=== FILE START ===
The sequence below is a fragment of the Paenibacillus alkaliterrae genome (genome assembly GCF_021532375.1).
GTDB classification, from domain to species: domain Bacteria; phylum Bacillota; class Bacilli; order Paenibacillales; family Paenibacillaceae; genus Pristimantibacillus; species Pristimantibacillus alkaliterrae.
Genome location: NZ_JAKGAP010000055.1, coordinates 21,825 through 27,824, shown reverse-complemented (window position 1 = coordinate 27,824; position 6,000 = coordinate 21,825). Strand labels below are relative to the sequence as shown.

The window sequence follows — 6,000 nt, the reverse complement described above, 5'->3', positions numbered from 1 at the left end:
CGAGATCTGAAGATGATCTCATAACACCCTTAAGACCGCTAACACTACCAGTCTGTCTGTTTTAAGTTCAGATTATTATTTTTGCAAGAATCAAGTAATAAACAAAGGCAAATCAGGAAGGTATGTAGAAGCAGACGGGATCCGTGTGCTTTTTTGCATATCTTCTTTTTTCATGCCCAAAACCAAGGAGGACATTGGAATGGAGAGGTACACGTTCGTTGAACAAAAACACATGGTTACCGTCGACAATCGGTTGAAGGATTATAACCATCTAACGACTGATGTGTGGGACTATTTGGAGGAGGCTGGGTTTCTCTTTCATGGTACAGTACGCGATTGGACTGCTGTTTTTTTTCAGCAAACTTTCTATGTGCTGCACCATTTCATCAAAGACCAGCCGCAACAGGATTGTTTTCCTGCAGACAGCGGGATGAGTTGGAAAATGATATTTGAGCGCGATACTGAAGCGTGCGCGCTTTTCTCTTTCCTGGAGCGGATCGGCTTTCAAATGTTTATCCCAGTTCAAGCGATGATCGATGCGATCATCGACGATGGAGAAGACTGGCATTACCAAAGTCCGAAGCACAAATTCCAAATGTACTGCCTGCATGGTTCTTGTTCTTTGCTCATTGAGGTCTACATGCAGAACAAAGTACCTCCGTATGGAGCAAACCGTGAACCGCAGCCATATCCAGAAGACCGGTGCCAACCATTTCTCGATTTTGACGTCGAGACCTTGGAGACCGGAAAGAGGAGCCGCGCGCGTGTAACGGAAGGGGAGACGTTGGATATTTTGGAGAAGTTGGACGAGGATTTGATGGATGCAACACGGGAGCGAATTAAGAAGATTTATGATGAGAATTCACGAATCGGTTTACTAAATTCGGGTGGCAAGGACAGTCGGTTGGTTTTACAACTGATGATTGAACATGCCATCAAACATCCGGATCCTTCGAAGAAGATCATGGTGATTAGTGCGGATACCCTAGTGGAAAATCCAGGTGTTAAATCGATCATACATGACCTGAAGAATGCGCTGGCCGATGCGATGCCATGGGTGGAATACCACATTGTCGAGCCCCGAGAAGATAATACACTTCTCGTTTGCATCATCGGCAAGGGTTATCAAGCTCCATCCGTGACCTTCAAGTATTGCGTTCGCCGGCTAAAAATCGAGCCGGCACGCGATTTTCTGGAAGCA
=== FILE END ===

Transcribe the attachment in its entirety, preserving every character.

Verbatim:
The sequence below is a fragment of the Paenibacillus alkaliterrae genome (genome assembly GCF_021532375.1).
GTDB classification, from domain to species: domain Bacteria; phylum Bacillota; class Bacilli; order Paenibacillales; family Paenibacillaceae; genus Pristimantibacillus; species Pristimantibacillus alkaliterrae.
Genome location: NZ_JAKGAP010000055.1, coordinates 21,825 through 27,824, shown reverse-complemented (window position 1 = coordinate 27,824; position 6,000 = coordinate 21,825). Strand labels below are relative to the sequence as shown.

The window sequence follows — 6,000 nt, the reverse complement described above, 5'->3', positions numbered from 1 at the left end:
CGAGATCTGAAGATGATCTCATAACACCCTTAAGACCGCTAACACTACCAGTCTGTCTGTTTTAAGTTCAGATTATTATTTTTGCAAGAATCAAGTAATAAACAAAGGCAAATCAGGAAGGTATGTAGAAGCAGACGGGATCCGTGTGCTTTTTTGCATATCTTCTTTTTTCATGCCCAAAACCAAGGAGGACATTGGAATGGAGAGGTACACGTTCGTTGAACAAAAACACATGGTTACCGTCGACAATCGGTTGAAGGATTATAACCATCTAACGACTGATGTGTGGGACTATTTGGAGGAGGCTGGGTTTCTCTTTCATGGTACAGTACGCGATTGGACTGCTGTTTTTTTTCAGCAAACTTTCTATGTGCTGCACCATTTCATCAAAGACCAGCCGCAACAGGATTGTTTTCCTGCAGACAGCGGGATGAGTTGGAAAATGATATTTGAGCGCGATACTGAAGCGTGCGCGCTTTTCTCTTTCCTGGAGCGGATCGGCTTTCAAATGTTTATCCCAGTTCAAGCGATGATCGATGCGATCATCGACGATGGAGAAGACTGGCATTACCAAAGTCCGAAGCACAAATTCCAAATGTACTGCCTGCATGGTTCTTGTTCTTTGCTCATTGAGGTCTACATGCAGAACAAAGTACCTCCGTATGGAGCAAACCGTGAACCGCAGCCATATCCAGAAGACCGGTGCCAACCATTTCTCGATTTTGACGTCGAGACCTTGGAGACCGGAAAGAGGAGCCGCGCGCGTGTAACGGAAGGGGAGACGTTGGATATTTTGGAGAAGTTGGACGAGGATTTGATGGATGCAACACGGGAGCGAATTAAGAAGATTTATGATGAGAATTCACGAATCGGTTTACTAAATTCGGGTGGCAAGGACAGTCGGTTGGTTTTACAACTGATGATTGAACATGCCATCAAACATCCGGATCCTTCGAAGAAGATCATGGTGATTAGTGCGGATACCCTAGTGGAAAATCCAGGTGTTAAATCGATCATACATGACCTGAAGAATGCGCTGGCCGATGCGATGCCATGGGTGGAATACCACATTGTCGAGCCCCGAGAAGATAATACACTTCTCGTTTGCATCATCGGCAAGGGTTATCAAGCTCCATCCGTGACCTTCAAGTATTGCGTTCGCCGGCTAAAAATCGAGCCGGCACGCGATTTTCTGGAAGCA